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The peace I found

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  • The peace I found


    What I want is for people in the United States to realise that the Muslim world is vast and varied. In my experience it is also exceptionally welcoming. Since we do not see the everyday life in much of the Muslim world in the media, I encourage us to seek it out, says Lee Wilbur.

    I am concerned. When I turn on my television and see Muslims, I feel scared. I see acts of violence. I hear rants of anger and hate. I see threats and tempers boiling. You see, Muslims do not have a peaceful face on my American TV. They do not appear to be happy people.

    These images are shocking to me. I do not doubt that they are real. Several parts of the Muslim world are experiencing unimaginable suffering from war, death, poor human rights and fear from social insecurity. What I know, however, is that these images of anger and hate are not universal traits across the Muslim world. I know this because I recently returned from Muslim lands and I experienced quite the opposite.

    I travelled through Pakistan, lived in Jordan, and worked in Morocco. In these places, I witnessed the euphoria of simple happiness; a sincere joy of living that I had never before seen in any other part of the world. I laughed alongside new friends from these Muslim countries who took me into their homes and into their lives as if I were a member of their family.

    While visiting Lahore, a spectacular city in eastern Pakistan famous for its art, architecture, cuisine, and hospitality, I noticed that a man was following me at a rather fast pace. It was night and I became worried that he might want to do me harm. He began waving at me. I turned onto a busy street and increased my pace. After a good 15 minutes of brisk walking down a well-lit main street, I thought I had lost him. I sat down on a bench for a rest. Within a couple minutes I saw him coming up, walking fast. He appeared out of breath and called out to me to stop.

    I jumped up and took off again, hoping to lose him. It didn’t work. Finally I came to a dead end. I was trapped. My only option was to confront this man. When he got closer to me, he said to me in a very polite albeit exhausted voice, “Sir, you dropped your book back there.” He handed me my book, wished me a lovely evening and turned to walk the couple miles back to where our chase had started. I was left standing there in awe, feeling ashamed of my assumptions and amazed at his perseverance and loyalty to a cause.

    Some months later on a sunny morning in the Jordan River Valley, the lowest spot on earth, I boarded a local bus on my daily commute to work. A man in traditional Muslim robes began preaching to the bus audience, encouraging them to pray and to attend the mosque. When he noticed me, an obvious Westerner, his attentions suddenly turned and focused on me. I did not comprehend all that he was saying. I felt uncomfortable and decided to get off at the next stop. This preacher’s gaze on me only intensified as his voice grew louder. When the next stop came, I prepared to pay the driver my bus fare. The man who had been preaching got in front of me, paid my fair for me, and said to me in Arabic, “Welcome to Jordan. Our home is your home and I hope you love it here.”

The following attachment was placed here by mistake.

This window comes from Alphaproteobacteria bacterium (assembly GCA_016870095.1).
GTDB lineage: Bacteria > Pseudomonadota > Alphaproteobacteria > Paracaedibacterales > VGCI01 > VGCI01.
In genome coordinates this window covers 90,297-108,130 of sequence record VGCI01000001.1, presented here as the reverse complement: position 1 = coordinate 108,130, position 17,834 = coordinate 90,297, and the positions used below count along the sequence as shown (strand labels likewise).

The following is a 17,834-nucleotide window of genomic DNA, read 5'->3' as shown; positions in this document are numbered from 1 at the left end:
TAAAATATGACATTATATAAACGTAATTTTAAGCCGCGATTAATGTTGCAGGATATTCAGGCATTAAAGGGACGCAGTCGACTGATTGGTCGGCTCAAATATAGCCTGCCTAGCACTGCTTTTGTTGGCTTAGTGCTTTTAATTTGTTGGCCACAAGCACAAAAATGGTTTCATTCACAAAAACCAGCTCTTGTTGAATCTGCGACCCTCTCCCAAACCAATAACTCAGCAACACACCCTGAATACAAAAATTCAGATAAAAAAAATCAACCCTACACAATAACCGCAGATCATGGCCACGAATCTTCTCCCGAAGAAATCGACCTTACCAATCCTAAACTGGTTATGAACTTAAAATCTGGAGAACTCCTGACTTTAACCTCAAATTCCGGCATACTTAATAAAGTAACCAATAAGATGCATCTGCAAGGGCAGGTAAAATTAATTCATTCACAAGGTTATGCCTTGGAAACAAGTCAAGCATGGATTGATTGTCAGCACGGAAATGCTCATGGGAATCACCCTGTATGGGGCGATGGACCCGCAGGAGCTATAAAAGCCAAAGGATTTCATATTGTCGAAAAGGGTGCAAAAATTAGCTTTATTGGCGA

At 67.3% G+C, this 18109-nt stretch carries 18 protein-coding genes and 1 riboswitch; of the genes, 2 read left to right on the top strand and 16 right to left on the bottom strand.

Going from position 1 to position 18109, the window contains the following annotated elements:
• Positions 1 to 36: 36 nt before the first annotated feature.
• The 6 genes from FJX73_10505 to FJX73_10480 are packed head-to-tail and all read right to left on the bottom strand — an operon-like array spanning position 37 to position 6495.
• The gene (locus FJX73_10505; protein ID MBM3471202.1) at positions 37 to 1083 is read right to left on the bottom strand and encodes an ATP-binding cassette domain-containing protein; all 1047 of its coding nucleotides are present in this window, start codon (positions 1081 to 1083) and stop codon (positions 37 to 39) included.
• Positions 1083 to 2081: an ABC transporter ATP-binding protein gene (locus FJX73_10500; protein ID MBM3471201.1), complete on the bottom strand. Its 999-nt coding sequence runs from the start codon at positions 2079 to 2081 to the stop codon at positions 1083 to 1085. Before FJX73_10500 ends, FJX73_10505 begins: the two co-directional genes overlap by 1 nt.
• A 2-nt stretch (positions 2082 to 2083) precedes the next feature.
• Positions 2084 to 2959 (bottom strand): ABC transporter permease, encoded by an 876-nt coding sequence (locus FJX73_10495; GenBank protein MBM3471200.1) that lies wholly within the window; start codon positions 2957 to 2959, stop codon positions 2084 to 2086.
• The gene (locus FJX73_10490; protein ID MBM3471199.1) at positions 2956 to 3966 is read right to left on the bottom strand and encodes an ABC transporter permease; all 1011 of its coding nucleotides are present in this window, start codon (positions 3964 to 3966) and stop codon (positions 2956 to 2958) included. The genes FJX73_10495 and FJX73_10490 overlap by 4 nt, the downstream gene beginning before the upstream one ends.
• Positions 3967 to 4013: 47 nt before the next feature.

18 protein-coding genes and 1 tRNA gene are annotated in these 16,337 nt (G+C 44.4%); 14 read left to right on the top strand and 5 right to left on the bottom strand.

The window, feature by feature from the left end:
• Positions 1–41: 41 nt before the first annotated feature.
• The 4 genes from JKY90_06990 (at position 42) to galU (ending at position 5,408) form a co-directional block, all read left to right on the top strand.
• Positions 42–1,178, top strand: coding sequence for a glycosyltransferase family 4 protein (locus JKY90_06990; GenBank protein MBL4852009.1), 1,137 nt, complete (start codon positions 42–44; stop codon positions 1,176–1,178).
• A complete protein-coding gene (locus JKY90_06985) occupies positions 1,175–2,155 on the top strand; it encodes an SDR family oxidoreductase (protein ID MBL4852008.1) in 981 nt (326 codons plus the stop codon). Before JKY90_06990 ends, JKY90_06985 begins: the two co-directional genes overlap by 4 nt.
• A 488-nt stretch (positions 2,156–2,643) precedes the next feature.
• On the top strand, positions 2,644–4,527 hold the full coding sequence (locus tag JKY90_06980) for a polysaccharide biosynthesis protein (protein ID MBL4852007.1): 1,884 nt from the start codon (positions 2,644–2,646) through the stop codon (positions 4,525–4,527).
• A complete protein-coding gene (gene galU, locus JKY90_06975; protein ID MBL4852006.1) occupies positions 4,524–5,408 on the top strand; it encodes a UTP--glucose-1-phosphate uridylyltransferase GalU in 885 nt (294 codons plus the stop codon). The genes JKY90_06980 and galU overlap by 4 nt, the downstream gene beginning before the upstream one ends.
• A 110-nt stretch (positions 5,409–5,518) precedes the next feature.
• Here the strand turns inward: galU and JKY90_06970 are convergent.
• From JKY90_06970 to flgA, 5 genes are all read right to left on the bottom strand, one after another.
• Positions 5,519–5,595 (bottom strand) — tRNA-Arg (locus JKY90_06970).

Later that day, I found the bus driver and asked him what that man had been preaching about. The driver said that he was preaching about how taking care of strangers, regardless of their background or religion, was an utmost duty for all Muslims.

    In late 2004 I moved to Morocco and rented a small house in the old section of a strikingly picturesque town at the foot of the Atlas Mountains. I was the only American living in this town of 50,000 people. No one, however, treated me as a stranger. Everyone I met invited me into their homes for tea and for jovial lunches of luscious cous-cous. They asked about my family, my country, and how I liked Morocco. Many people asked me how Americans viewed Muslims. They were also concerned with the images they saw on their televisions. I stayed in that town for 2 years, and during this time I only felt uncomfortable being an American when I watched TV and saw unpleasant images from, and harsh criticisms about, the United States. People, however, never made me feel ashamed for being an American or for not being Muslim.

    How contrary these personal experiences are to the images I see on my television. Of course happiness does not often make the evening headlines; death always does. Perhaps it is not the media’s role to provide information about daily life across the world.

    What I want is for people in the United States to realise that the Muslim world is vast and varied. In my experience it is also exceptionally welcoming. Since we do not see the everyday life in much of the Muslim world in the media, I encourage us to seek it out. Using the internet, we can easily contact people all over the world – perhaps their televisions give them as negative an image about us as ours does about them. We can also meet people in our communities and discuss images and assumptions we acquire from watching television. By reaching out in this way, we will gain a personal and more balanced image.

    Those of us with positive cross-cultural experiences should be vocal in counteracting stereotypes and assumptions. We can do this by simply sharing our experiences. Though I do not reach audiences as wide as those reached by CNN and Fox News, I feel blessed to be able to spread positive news from the Muslim world to anyone who will listen.

    Lee Wilbur is an intercultural relations consultant. The full text of this article originally appeared in This abridged article is distributed by the Common Ground News Service and can be accessed at GCNews.
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